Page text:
It should be noted that reference counting can be a form of garbage collection if it is done automatically. If automatic, then it's like a constant cycle of black-grey-white listing that automatically collects 'white' objects once they become unreachable. It should further be noted that by doing manual reference counting, you can avoid the (expensive) need to copy objects that are passed to functions or methods, since the methods increment their reference counts upon accepting them, so even if the previous owner decrements the count the object won't be prematurely dealloced and produce a dangling pointer for the current owner. Done this way, it can actually reduce the cost of manual memory management (by reducing the effective number of allocs required, since you no longer have to alloc copied objects because you don't need to copy them under normal circumstances).

ww[edit]

wwww —Preceding unsigned comment added by 116.228.222.34 (talk) 03:08, 19 March 2009 (UTC)

Wwww, to yourself! ... said: Rursus (mbork³) 20:27, 29 September 2009 (UTC)

COM[edit]

The COM section kind of a little contradicts itself by saying that:

demonstrating the viability of reference counting in large-scale systems

while next explaining that

Bugs caused by incorrect reference counting in COM systems are notoriously hard to resolve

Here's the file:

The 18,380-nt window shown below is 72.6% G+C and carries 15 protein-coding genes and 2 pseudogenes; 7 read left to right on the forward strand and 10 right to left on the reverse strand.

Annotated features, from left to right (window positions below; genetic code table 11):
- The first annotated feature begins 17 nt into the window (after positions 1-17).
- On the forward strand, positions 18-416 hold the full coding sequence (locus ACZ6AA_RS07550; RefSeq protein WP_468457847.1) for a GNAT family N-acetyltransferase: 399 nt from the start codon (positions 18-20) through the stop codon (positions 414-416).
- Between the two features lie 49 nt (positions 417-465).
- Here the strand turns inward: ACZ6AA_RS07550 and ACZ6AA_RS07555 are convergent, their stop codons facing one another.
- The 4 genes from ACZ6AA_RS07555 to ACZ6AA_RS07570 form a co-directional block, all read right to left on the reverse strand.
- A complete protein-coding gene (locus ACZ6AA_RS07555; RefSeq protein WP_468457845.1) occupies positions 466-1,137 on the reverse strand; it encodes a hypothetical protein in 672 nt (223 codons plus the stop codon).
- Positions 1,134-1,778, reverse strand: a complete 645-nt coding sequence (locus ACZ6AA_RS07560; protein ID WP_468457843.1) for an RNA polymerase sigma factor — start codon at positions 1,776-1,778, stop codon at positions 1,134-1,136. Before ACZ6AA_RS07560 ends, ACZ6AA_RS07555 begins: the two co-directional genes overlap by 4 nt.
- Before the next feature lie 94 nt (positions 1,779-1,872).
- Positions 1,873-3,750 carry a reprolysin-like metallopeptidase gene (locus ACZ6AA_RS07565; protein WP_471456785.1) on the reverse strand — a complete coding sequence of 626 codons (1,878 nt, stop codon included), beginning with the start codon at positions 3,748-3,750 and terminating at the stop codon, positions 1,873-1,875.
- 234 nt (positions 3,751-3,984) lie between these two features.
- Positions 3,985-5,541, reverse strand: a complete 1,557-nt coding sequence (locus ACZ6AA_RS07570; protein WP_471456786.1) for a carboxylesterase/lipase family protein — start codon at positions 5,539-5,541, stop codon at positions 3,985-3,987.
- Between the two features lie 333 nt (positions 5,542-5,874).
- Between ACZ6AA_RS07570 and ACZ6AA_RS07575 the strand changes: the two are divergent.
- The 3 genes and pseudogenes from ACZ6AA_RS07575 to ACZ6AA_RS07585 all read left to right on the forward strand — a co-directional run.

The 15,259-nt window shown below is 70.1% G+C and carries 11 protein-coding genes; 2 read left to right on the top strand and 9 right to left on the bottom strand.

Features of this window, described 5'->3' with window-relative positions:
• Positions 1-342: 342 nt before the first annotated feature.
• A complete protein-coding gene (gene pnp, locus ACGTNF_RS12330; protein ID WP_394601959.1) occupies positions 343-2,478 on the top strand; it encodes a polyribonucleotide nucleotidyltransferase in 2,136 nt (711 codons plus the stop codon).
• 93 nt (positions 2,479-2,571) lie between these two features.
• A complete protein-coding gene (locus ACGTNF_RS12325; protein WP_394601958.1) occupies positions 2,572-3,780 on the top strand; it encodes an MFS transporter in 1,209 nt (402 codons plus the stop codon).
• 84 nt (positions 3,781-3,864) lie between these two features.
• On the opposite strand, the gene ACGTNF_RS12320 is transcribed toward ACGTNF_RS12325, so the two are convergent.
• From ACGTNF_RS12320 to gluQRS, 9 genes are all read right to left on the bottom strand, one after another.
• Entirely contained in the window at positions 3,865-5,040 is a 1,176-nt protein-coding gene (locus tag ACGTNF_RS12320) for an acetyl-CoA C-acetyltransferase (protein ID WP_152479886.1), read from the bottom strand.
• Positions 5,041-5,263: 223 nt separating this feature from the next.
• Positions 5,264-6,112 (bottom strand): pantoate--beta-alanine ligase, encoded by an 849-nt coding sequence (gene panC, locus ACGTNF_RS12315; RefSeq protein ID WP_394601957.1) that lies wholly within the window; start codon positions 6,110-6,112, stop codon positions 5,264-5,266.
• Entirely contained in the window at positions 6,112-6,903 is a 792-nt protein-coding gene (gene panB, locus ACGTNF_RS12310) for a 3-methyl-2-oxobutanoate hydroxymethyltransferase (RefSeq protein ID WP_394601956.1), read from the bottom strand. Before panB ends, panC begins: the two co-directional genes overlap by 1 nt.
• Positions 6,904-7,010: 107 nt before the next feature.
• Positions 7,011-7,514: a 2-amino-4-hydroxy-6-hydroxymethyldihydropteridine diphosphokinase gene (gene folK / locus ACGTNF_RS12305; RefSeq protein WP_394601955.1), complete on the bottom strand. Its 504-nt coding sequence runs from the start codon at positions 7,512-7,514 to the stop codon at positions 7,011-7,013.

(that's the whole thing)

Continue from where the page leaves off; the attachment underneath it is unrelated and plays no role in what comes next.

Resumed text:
and then explaining that

Microsoft has abandoned reference counting in favor of tracing garbage collection for the .NET Framework.

The information is of course all true, except not very balanced. I think that "demonstrating the viability" is an advertizing statement, while "notoriously" demonstrate a detractor opinion. Could the truth be that a non-flawed system of perfect programmer discipline could theoretically use a reference counted distributed object system ("MiddleWare") of large scale, but that in real life of stressed careless programmers, this is an ephemeral state, and that then only a few fully trusted applications can be used. ... said: Rursus (mbork³) 20:27, 29 September 2009 (UTC)

Disk Operating Systems[edit]

The term "disk operating system" keeps appearing in this article, but I also keep wondering if this term isn't obsolete and it should refer simply to "operating systems"? 84.209.121.30 (talk) 20:33, 16 June 2010 (UTC)